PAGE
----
Manpupuner, the Seven Stone Giants of the Urals

Manpupuner, the Seven Stone Giants of the Urals


Manpupuner, the Seven Stone Giants of the Urals

The Manpupumers, also known as "The Seven Giants", are a mysterious series of rock formations located to the west of the Ural Mountain range which is one of the most remote areas of Russia. These 7 majestic stone pillars stand in the Troitsko-Pechorsky District, in the autonomous republic of Komi, and have been named among the 7 Wonders of Russia. The monoliths measure a height ranging from 30 to 42 meters and are arranged in a circle, 6 of which are close together and lined up on the hill, while the 7th is located just a short distance away.

These geological columns date back 200-300 million years and are the result of erosion caused by wind and ice during the last ice age. Some researchers also believe that the pillars could be of karstic origin, or formations caused by the dissolution of soluble rock layers.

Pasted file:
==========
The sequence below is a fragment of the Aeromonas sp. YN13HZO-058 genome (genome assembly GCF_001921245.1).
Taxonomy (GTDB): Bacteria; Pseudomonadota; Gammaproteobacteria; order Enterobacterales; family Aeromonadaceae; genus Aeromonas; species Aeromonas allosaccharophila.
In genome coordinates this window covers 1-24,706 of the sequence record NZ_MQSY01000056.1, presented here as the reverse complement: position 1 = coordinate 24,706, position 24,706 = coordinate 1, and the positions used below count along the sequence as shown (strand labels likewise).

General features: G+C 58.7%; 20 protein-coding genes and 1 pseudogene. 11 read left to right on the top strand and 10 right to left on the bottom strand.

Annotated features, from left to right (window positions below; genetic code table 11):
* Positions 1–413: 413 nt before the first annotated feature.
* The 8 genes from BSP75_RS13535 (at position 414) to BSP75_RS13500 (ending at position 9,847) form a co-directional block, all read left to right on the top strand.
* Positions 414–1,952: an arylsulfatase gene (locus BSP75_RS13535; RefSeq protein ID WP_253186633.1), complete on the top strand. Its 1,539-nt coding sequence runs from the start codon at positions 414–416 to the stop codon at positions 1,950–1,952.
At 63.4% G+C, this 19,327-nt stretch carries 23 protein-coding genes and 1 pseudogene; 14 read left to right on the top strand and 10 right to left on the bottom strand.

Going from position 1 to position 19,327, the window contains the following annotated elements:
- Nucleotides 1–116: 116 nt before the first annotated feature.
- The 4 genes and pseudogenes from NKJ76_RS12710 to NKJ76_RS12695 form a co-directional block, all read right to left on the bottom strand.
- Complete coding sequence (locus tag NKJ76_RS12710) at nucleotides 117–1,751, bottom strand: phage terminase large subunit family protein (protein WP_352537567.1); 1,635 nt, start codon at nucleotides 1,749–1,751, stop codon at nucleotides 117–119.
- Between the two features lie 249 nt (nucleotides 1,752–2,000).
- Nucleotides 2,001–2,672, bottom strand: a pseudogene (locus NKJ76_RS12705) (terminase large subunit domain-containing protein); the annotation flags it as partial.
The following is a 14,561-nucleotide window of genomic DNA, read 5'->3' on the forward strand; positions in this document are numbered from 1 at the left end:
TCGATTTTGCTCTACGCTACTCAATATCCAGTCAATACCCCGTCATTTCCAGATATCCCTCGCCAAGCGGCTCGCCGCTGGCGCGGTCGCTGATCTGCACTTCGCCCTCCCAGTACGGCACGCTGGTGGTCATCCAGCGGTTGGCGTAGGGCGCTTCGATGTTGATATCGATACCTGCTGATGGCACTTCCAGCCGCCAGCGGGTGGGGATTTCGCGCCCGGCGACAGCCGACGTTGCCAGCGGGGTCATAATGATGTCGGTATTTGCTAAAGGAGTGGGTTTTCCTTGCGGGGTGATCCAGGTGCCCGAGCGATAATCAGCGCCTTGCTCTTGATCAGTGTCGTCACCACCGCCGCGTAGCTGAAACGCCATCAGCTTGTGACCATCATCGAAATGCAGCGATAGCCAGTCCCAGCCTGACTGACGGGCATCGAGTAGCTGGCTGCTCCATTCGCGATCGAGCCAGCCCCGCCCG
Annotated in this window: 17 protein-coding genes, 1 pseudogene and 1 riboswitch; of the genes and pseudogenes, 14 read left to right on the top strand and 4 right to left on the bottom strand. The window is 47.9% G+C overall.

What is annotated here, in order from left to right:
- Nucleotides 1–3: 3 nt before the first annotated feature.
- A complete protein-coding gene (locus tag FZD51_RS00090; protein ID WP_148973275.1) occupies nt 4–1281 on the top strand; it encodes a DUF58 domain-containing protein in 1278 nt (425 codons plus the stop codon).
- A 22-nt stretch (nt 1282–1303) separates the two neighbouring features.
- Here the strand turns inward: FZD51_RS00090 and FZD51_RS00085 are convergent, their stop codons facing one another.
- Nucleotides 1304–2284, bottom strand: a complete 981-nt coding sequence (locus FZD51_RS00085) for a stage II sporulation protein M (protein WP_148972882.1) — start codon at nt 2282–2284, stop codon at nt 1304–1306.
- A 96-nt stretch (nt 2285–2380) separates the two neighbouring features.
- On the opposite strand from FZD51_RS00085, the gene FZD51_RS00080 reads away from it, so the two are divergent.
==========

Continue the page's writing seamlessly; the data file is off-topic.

There are many legends that revolve around the Manpupumers, one of which tells the story of the pillars being a group of live giants headed towards the Vogulski Mountains with the intention of destroying the Mansi population. The shaman of this population managed to save his community by petrifying the giants with a ceremonial drum.

It is not easy to reach the pillars, as the territory is somewhat hostile and isolated, surrounded by tundra, steppe and mashes. Some tourists come by helicopter, while other more adventurous types face 3-day journey head on from the nearest village. This is a place of inestimable charm and despite it being quite a tourist attraction, it still remains relatively unknown among mass tourism.

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